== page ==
I received an email wishing me a happy 45th anniversary the other day and my first thought was, "Phil and I have only been married for 30 years." And then I realized it wasn't my wedding they were talking about -- it was the anniversary of "That Girl."
Hard to believe now but 45 years ago, my character Ann Marie, was the only girl in town. In this season's television lineup, there are nearly a dozen new shows starring bright, funny young women: "New Girl," "2 Broke Girls," "Whitney," and others. And as they did with Ann Marie, the young women watching today will not only be entertained by these "girls", they'll also think, "Hey, that's me!" Or, " Wow, that could be me!" And that is one of the best things television can do: give people a chance to see themselves transformed. And to let ideas and characters come from below the surface and say, "I am here! See me!"
Ann Marie seemed like a revolutionary figure at the time but, in truth, every home had a "That Girl" in it. She was the right character for that moment in time. She moved away from the traditional idea of a young woman in the society -- she was independent, living alone, not defined by her family. She was out in the world and working for the life she wanted. She was making her own choices.
Because of the collective wisdom of all of us working on the show -- co-creator Bill Persky who grew up side by side with a sister and then raised three daughters of his own, our story editor Ruth Brooks Flippen with her experience of trying to make it in a male dominated television writing community, and me, who had fought for my independence in an old-fashioned Dad Is Boss, Mom Agrees atmosphere -- we had each lived different parts of the old story ... and brought with us the passion needed to change it.
There I was playing a young woman just starting her life in the big city, struggling to get an acting job -- any acting job. And today there's Tina Fey as Liz Lemon. Liz not only has a good job on a show, she's running the show. I can't help but wonder if producer Liz would have hired actress Ann Marie? I was a great dancing chicken. And she should have seen me as a singing mop!
Bill Persky said at the time, "'That Girl' threw a hand grenade into the bunker, and all the other female characters walked right through."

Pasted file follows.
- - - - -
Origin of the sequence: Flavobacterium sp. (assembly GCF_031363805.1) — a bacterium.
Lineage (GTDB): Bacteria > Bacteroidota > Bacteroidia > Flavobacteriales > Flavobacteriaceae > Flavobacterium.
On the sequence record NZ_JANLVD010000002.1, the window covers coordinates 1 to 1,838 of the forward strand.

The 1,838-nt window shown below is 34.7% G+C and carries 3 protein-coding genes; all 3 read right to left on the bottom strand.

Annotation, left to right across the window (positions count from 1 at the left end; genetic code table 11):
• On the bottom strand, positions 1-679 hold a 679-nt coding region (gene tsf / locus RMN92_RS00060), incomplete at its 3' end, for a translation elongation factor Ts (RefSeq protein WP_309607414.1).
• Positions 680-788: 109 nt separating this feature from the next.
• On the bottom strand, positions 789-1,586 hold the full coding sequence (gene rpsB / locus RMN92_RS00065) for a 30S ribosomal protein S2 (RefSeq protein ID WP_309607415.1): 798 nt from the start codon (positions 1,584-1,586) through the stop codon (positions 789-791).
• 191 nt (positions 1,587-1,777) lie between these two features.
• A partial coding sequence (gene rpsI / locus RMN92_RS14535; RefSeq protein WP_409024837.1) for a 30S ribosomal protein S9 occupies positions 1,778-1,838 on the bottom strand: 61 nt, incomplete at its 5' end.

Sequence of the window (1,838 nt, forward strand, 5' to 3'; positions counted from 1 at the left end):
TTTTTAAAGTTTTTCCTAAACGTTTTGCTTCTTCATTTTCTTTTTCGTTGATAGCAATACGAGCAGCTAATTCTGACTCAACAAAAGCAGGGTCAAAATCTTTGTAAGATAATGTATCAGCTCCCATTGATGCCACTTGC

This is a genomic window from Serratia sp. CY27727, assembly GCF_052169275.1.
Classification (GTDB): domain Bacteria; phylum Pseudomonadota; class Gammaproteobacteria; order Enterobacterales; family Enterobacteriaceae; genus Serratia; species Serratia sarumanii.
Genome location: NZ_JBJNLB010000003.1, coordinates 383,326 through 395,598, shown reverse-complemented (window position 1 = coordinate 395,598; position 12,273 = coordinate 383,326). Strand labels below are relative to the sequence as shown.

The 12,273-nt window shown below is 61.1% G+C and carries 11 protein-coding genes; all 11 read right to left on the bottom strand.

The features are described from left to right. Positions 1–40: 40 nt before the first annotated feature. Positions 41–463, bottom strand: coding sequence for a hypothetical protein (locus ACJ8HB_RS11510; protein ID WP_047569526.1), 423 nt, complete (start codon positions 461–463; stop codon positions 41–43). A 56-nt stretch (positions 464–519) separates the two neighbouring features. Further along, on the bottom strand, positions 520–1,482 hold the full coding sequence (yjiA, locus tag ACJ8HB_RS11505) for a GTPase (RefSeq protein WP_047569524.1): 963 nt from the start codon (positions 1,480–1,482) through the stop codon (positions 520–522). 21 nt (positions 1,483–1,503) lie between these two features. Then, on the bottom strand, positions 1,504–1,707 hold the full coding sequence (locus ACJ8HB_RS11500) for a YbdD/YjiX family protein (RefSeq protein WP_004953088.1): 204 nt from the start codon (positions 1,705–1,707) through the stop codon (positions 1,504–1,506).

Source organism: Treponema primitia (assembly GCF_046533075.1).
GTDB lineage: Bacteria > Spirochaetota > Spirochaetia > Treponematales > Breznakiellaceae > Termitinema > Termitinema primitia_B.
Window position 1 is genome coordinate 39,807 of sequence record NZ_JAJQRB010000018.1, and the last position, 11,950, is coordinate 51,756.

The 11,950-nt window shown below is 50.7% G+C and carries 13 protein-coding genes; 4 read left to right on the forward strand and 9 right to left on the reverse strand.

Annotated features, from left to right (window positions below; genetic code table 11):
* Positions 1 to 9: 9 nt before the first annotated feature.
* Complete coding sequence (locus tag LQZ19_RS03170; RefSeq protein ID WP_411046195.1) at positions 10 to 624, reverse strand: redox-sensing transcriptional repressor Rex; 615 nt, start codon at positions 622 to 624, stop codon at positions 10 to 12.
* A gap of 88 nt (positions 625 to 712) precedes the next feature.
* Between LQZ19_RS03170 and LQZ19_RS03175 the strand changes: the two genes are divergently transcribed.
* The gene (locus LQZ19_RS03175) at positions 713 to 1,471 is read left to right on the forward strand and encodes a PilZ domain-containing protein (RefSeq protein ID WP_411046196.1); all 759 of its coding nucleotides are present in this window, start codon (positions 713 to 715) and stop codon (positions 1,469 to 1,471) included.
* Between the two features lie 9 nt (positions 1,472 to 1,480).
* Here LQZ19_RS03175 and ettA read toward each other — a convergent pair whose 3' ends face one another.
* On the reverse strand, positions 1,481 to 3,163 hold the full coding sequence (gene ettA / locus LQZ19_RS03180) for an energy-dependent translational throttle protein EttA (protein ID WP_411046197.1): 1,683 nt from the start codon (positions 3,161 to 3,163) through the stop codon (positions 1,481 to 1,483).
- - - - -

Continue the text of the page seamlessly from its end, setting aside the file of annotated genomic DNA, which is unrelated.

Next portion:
Every generation has it's own grenade throwers. Chris Colfer is one as the scene-stealing Kurt Hummel on Glee -- a character that truly impacts the lives of gay teenagers. And the loving gay couple on Modern Family. These characters show us television's willingness -- however late-coming -- to embrace gay people and their relationships
When I think of the 45th anniversary of "That Girl", I like to envision a fabulous dinner party with all the women who followed Ann Marie. Mary Richards would be there, throwing her cap up in the air. Kate & Allie, who represented the first contemporary single moms on TV, would be there, too (they'd have to get a sitter, but still). I can see Ann worrying about Rosanne, who's pretty outspoken and wondering if she'd like anyone. But then sitting her next to Murphy Brown, who's got a few opinions of her own, and watching those two get along great. And then she'd put Rachel from Friends next to Carrie Bradshaw. We'd invite Donald -- but of course, he couldn't stay over. And Mr Big who could.
What a great celebration it would be. And I know every one of those women would love hanging out with each other. After all, they're all from the same family tree. And I'm sure someone would make a toast -- probably Roseanne -- who always calls it as it is. And her toast would be, "Here's to television! May it always do what it can do better than anything, open the doors to what is truly happening in America, so everyone watching can say, "Hey, that's me!" or "Wow, that could be me!"
So here's to a great new TV season. Hope you see someone you know!
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